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The breathtaking simplicity of manual focusing: don't let AF tech get in the way

Laowa MFT Argus 25mm f/0.95 APO
(Image credit: Laowa)

You don’t need us to tell you that modern AF systems are complicated. You’ve got AF-S vs AF-C, AE-L, AF-ON, face, eye (left eye or right eye) AF, animal eye AF, AF tracking, AF point/zone/auto-area-AF selection, contrast vs phase detect AF, touch AF, touch shutter AF, AF thumbsticks, AI subject-recognition AF and even direction-of-eye-gaze AF. And all this, just to focus on a thing.

Now of course, all this AF technology has a purpose. If you’re a vlogger filming yourself, you need a camera that can track your face and keep you in focus. If you’re a pro sports photographer, any tech that can increase your hit rate will also boost your reputation and your earnings. 

But for everyday, ordinary photography, this AF tech isn’t just overkill – it can actually get in the way. 

And it takes a simple, ‘dumb’ manual focus lens like the Laowa MFT Argus 25mm f/0.95 APO to bring this whole issue into sharp focus (sorry).

• Read our hands on Laowa MFT Argus 25mm f/0.95 APO review

When you put this lens, or any other manual focus lens on a camera, all the autofocus tech suddenly becomes irrelevant, and probably at least 50% of the complexity around using modern digital cameras.

You’re thrown back on your own physical resources. You have to look at your subject and turn a focus ring until it’s sharp. That does not take a lot of effort. It does mean retraining your picture-taking reflexes after years of camera automation, and for a while you’ll probably keep missing shots because you forgot to focus.

But if you persist, you’ll notice three things happen:

(Image credit: Laowa)
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1. You’ll start using depth of field again

There’s a resurgence in manual focus prime lenses, and the Laowa MFT Argus 25mm f/0.95 APO is just one example. These lenses typically have long-travel mechanical focus rings. This means they have focus distance scales precise enough to be actually useful and depth of field markings for easy hyperfocal and zone focusing. Remember those? Two very useful techniques that AF lenses have made so difficult that we don’t bother any more.

2. Your camera will react more quickly to the shutter button

Remember when cameras tripped the shutter the instant you pressed the shutter button? Ah, those were the days. Now we have to wait until the camera’s satisfied with the focus. But with a manual focus lens, those days are back – and after years AF you’re going to find your camera’s new-found instant reactions quite unnerving.

3. You’ll realise you often only need to focus once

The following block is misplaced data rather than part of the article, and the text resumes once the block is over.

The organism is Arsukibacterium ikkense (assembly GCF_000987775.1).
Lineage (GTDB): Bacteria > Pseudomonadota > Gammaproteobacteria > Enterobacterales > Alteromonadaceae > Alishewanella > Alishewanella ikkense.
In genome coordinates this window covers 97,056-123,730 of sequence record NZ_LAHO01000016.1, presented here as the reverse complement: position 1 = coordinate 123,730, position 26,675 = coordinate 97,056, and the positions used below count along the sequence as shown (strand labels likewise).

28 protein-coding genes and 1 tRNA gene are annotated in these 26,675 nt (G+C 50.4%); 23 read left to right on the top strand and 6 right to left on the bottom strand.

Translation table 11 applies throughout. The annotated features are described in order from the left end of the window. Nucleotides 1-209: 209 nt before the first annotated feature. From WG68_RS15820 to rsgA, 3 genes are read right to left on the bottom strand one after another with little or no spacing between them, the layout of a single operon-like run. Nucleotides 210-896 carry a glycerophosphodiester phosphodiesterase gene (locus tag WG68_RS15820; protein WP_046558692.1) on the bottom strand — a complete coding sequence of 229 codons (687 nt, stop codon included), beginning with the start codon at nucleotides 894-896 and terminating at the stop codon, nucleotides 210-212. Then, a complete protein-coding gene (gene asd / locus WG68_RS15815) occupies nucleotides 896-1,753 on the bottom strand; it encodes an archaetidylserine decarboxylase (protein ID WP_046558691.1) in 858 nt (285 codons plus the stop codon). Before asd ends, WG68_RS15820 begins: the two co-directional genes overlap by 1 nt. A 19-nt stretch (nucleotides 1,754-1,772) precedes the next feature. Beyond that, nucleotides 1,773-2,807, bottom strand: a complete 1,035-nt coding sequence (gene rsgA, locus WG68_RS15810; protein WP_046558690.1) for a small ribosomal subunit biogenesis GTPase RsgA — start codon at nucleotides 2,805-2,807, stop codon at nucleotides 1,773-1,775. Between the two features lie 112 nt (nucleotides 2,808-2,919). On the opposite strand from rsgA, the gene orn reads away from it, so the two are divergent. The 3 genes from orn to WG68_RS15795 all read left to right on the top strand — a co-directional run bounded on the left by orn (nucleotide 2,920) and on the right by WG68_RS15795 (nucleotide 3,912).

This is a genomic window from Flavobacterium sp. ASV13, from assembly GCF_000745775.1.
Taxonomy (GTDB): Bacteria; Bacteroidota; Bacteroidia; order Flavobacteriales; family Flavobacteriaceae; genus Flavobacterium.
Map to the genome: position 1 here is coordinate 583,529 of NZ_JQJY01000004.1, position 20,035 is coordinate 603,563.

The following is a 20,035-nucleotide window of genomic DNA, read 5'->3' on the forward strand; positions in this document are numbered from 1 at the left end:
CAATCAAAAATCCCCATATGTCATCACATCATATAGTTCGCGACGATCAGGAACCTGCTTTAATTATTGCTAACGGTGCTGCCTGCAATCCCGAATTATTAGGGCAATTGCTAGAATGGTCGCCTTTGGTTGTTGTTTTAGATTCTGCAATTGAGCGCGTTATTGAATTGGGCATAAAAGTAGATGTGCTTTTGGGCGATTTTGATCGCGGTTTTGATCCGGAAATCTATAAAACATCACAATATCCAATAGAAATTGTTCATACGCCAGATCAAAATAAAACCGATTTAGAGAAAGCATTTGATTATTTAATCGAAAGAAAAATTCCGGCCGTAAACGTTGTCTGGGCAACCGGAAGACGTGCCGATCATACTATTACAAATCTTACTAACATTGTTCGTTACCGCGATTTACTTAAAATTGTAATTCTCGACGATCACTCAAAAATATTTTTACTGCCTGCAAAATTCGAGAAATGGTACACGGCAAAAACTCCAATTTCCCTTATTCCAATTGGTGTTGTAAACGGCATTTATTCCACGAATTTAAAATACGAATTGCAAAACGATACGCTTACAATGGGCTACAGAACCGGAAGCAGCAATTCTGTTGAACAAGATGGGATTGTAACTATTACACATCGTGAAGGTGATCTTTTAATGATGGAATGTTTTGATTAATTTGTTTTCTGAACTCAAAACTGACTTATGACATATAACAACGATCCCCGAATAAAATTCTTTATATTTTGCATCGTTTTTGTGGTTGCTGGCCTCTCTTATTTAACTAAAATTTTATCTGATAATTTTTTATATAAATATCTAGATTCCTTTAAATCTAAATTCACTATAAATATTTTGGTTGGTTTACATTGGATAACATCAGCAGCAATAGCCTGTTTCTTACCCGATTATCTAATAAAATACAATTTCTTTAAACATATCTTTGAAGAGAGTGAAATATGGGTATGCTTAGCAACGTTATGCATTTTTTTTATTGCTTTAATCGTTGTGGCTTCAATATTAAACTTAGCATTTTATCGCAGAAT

Modern cameras are very smart. They’re also very dumb. They treat every image as a new adventure, even if it’s actually the same as the one before. They check the exposure when it hasn’t changed, they check the white balance again even though the light is the same, and they’ll focus all over again on a subject that hasn’t moved.

There are lots of reasons you might want to persist with autofocus and they’ll often be very good ones. But don’t dismiss manual focus just because it’s ‘old’ or because it sounds like hard work. For all the things we’ve gained with modern digital cameras, there’s a few things we’ve lost too.

Oh, and a big shout out to Laowa, Samyang, TTArtisans, 7Artisans, Voigtländer, Zeiss, Leica and every other classic MF lens maker out there. Please keep going!

(Image credit: Laowa)
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Laowa MFT Argus 25mm f/0.95 APO details

That's not a typo. Yes, this is an f/0.95 lens. Laowa's Argus range features super-fast apertures you'll rarely seen anywhere else.

It's an MFT lens, so it's for Olympus and Panasonic Lumix G cameras, where it offers an equivalent 50mm lens angle of view. It does have a de-clicked aperture ring, so it might work rather well on a Blackmagic Pocket Cinema 4K camera too.

For a manual focus MFT lens, it's pretty large, but that's because there's a lot of glass in there. And there's one more remarkable thing about this lens aside from the maximum aperture, and that's the price. At $449 (about £343/AU$619), it's pretty exceptional value for its specs.

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Rod is the Group Reviews editor for Digital Camera World and across Future's entire photography portfolio, with decades of experience with cameras of all kinds. Previously he has been technique editor on N-Photo, Head of Testing for the photography division and Camera Channel editor on TechRadar. He has been writing about photography technique, photo editing and digital cameras since they first appeared, and before that began his career writing about film photography. He has used and reviewed practically every interchangeable lens camera launched in the past 20 years, from entry-level DSLRs to medium format cameras, together with lenses, tripods, gimbals, light meters, camera bags and more.